International Vitamins Corporation to pay $22.8 million for tariff fraud in importing vitamins and nutritional supplements from China

International Vitamins Corporation (“IVC”), a United States-based company that imports and sells vitamins and nutritional supplements from China has agreed to pay $22.8 million to settle a case alleging that   for years, IVC defrauded the United States by misclassifying more than 30 of its products under the Harmonized Tariff Schedule (“HTS”) in order to avoid paying customs duties and by failing to pay back duties owed to the United States even after IVC finally corrected its longstanding misclassifications.

IVC also made admissions regarding its conduct.  IVC admitted that, between 2015 and 2019, it utilized HTS classifications for 32 products it imported from China (the “Covered Products”) that carried duty-free rates, even though those products, if accurately classified, would have been subject to the payment of duties.  IVC also admitted that even after it retained a consultant in 2018 who informed IVC that it had been misclassifying the Covered Products, IVC did not implement the correct classifications for over nine months and never remitted duties that it had underpaid to the United States because of its misclassification of the Covered Products.

The Complaint filed in Manhattan federal court said:

From January 1, 2015, through September 13, 2019 , IVC made thousands of entries of the Covered Products (consisting of raw and bulk vitamins and nutritional supplements) into the United States from China while materially misreporting to CBP the duty rates applicable to those products under the HTS.  IVC knowingly submitted or caused its customs brokers to submit entry documents to CBP that contained false classifications of the Covered Products in order to avoid paying duties owed and failed to remit underpaid duties even after IVC confirmed that the classifications it had used were incorrect.

IVC utilized inaccurate HTS classifications for the Covered Products despite receiving repeated notices from CBP informing IVC that the classifications it had been using for similar goods were erroneous.  After continuing to use the incorrect HTS classifications for more than three years, IVC retained a consultant to analyze the propriety of its classifications.  Even after the consultant confirmed that IVC had been misclassifying the Covered Products under the HTS, IVC persisted in using its incorrect classifications for these goods for over nine months.  Throughout, IVC provided the incorrect classifications to its customs brokers, knowing that they would rely on those classifications when preparing documents to be submitted to CBP on IVC’s behalf.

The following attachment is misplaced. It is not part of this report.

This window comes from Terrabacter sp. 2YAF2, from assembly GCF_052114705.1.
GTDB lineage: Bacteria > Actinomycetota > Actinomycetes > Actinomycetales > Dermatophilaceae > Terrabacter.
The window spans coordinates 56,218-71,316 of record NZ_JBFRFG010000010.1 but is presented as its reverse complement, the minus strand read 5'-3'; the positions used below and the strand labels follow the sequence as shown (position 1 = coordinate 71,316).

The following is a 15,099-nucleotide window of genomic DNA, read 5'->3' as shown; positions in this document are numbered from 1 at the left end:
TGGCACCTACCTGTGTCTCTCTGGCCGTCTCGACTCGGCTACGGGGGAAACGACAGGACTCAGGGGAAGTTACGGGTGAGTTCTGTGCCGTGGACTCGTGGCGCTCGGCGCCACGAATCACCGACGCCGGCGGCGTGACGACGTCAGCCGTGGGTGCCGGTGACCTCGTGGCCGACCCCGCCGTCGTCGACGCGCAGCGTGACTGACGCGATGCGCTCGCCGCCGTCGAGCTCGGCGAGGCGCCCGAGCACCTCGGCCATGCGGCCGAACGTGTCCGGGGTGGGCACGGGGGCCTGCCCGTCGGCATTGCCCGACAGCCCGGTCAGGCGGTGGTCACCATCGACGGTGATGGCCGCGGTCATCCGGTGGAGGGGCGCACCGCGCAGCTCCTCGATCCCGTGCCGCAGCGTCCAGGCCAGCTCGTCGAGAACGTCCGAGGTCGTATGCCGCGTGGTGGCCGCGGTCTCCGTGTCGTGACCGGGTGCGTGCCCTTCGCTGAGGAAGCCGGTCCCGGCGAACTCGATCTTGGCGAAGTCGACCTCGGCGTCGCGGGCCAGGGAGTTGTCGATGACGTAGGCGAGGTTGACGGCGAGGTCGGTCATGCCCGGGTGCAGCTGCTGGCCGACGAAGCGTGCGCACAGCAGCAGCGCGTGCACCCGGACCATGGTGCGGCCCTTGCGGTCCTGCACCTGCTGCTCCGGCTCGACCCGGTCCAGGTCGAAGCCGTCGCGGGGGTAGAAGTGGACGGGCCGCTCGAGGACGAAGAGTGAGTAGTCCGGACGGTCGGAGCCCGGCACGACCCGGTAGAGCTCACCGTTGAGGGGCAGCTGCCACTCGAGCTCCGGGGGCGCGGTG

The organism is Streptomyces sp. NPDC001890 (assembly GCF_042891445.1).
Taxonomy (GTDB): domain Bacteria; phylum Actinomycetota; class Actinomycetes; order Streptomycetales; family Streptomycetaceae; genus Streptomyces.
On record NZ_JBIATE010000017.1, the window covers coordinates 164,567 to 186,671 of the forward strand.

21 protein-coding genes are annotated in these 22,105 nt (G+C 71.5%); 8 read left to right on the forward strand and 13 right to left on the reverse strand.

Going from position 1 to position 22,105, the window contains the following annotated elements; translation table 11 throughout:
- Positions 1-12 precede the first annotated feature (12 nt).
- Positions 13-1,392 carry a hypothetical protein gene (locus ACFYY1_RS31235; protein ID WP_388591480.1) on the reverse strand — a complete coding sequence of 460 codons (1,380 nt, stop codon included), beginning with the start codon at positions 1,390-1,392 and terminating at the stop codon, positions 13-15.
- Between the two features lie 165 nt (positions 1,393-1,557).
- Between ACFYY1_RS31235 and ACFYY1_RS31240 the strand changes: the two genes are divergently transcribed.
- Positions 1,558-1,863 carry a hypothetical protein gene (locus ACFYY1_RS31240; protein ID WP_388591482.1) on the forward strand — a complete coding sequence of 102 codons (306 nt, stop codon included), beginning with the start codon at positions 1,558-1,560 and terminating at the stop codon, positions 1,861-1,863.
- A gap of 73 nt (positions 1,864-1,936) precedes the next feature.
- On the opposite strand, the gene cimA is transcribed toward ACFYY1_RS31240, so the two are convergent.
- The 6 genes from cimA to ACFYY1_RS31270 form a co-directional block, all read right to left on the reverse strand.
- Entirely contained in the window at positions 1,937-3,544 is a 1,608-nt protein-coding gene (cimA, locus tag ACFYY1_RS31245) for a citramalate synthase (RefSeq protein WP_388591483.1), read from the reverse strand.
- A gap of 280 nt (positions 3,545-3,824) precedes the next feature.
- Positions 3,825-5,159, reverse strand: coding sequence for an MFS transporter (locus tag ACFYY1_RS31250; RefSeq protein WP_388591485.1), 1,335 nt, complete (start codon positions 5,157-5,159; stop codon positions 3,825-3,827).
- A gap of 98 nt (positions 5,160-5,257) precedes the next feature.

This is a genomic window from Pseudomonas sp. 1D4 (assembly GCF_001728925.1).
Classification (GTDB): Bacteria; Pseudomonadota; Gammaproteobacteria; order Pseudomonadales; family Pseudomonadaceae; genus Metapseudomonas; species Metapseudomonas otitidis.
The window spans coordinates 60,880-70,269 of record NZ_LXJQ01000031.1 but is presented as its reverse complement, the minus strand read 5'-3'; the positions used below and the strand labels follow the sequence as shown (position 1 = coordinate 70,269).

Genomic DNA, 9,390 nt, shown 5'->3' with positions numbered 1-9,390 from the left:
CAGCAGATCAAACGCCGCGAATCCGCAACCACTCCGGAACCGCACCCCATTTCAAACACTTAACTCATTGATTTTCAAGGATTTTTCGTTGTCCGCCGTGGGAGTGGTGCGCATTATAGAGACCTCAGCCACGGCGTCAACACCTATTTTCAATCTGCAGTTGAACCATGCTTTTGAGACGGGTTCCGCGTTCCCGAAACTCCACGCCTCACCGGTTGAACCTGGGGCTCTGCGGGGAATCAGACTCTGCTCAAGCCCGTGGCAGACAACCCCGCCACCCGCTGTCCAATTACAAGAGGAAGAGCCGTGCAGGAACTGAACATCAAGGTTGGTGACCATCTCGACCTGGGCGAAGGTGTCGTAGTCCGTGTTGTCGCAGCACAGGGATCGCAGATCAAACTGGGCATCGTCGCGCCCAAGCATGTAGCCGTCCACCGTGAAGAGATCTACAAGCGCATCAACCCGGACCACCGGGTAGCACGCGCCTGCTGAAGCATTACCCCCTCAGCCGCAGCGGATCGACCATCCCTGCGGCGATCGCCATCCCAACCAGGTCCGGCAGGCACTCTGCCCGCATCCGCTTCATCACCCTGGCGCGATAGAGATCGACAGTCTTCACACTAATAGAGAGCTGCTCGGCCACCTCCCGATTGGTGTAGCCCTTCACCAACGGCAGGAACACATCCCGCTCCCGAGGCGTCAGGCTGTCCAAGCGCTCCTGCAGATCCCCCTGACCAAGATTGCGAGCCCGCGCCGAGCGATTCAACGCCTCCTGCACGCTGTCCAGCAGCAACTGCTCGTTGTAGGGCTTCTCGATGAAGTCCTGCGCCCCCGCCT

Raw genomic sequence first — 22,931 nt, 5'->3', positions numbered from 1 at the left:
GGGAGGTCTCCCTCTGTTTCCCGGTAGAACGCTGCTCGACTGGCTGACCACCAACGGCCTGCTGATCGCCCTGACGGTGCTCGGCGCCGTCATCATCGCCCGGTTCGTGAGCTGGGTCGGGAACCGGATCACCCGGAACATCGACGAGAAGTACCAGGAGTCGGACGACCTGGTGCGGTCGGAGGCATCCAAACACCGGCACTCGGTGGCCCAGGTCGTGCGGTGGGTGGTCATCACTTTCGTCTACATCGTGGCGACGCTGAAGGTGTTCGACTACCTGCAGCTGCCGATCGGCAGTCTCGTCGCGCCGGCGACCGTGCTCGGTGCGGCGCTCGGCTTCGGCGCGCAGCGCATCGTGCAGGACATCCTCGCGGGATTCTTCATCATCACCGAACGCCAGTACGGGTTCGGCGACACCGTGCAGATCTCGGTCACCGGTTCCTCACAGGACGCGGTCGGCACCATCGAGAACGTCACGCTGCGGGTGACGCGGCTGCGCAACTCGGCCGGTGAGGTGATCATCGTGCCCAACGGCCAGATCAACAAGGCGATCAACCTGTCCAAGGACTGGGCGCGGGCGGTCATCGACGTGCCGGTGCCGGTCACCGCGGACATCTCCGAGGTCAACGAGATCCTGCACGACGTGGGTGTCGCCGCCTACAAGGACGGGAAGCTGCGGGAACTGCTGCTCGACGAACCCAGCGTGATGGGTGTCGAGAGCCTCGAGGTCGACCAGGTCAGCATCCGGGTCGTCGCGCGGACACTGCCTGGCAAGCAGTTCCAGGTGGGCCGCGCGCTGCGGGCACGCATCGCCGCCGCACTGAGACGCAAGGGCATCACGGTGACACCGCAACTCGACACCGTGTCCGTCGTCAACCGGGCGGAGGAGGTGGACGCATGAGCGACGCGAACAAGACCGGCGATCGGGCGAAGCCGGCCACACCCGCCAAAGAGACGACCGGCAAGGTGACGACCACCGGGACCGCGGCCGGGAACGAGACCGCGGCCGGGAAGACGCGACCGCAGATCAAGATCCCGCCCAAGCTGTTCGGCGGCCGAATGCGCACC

When IVC finally adopted the correct classifications for the Covered Products, IVC made no effort to pay back the duties that it had long owed to the United States because of its pervasive misclassifications.  As a result, IVC underpaid millions of dollars of duties owed to CBP for its imports.

In the settlement agreement, IVC admitted, acknowledged, and accepted responsibility for the following conduct:

  • During the Covered Period, IVC’s customs brokers used information provided by IVC to prepare and submit customs entry summaries to CBP relating to imports of the Covered Products.  IVC knew that its customs brokers would rely on the information it provided when classifying the Covered Products and preparing the entry summaries to be submitted to CBP. 
  • During the Covered Period, IVC provided its customs brokers with HTS classifications for the Covered Products that applied to medicaments and vitamins and that would incur no duties.  The Covered Products should have been classified as food preparations subject to the payment of duties.  IVC continued providing its customs brokers with these inaccurate HTS classifications even after CBP issued Notices of Action to IVC in 2016 and 2017 regarding classification errors made by IVC for similar non-Covered Products, namely, incorrectly classifying the similar non-Covered Products as duty-free when the correct classifications were for food preparations subject to duties.
  • In the fall of 2018, IVC retained a consultant to review the HTS classifications IVC was using for all of the products IVC was then importing into the United States, including the Covered Products.  After analyzing the 134 products, the consultant provided IVC with the correct HTS classifications for each of the Covered Products.  The corrected codes carried higher duty rates than the HTS classifications IVC was using at the time.  As a result, IVC had underpaid duties on the Covered Products.
  • IVC did not implement the corrected codes for the Covered Products that were imported into the United States on entry documentation submitted to CBP until around September 13, 2019.  Soon after, an IVC executive explained his view “that as each item is reviewed and corrected,” IVC had “a very strong go forward but the clean up is tough.”  IVC never remitted the duties it had underpaid for the Covered Products, apart from in response to several discrete Notices of Action.
  • As a result, IVC, through its customs brokers, misclassified the Covered Products on entry documents filed with CBP and, throughout the Covered Period, routinely underpaid customs duties on the Covered Products. 

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In connection with the filing of the lawsuit and settlement, the Government joined a whistleblower lawsuit that had been previously filed under seal pursuant to the False Claims Act.

Jeffrey Newman is a whistleblower lawyer that handles False Claims Act cases. He can be reached at or at 617-823-3217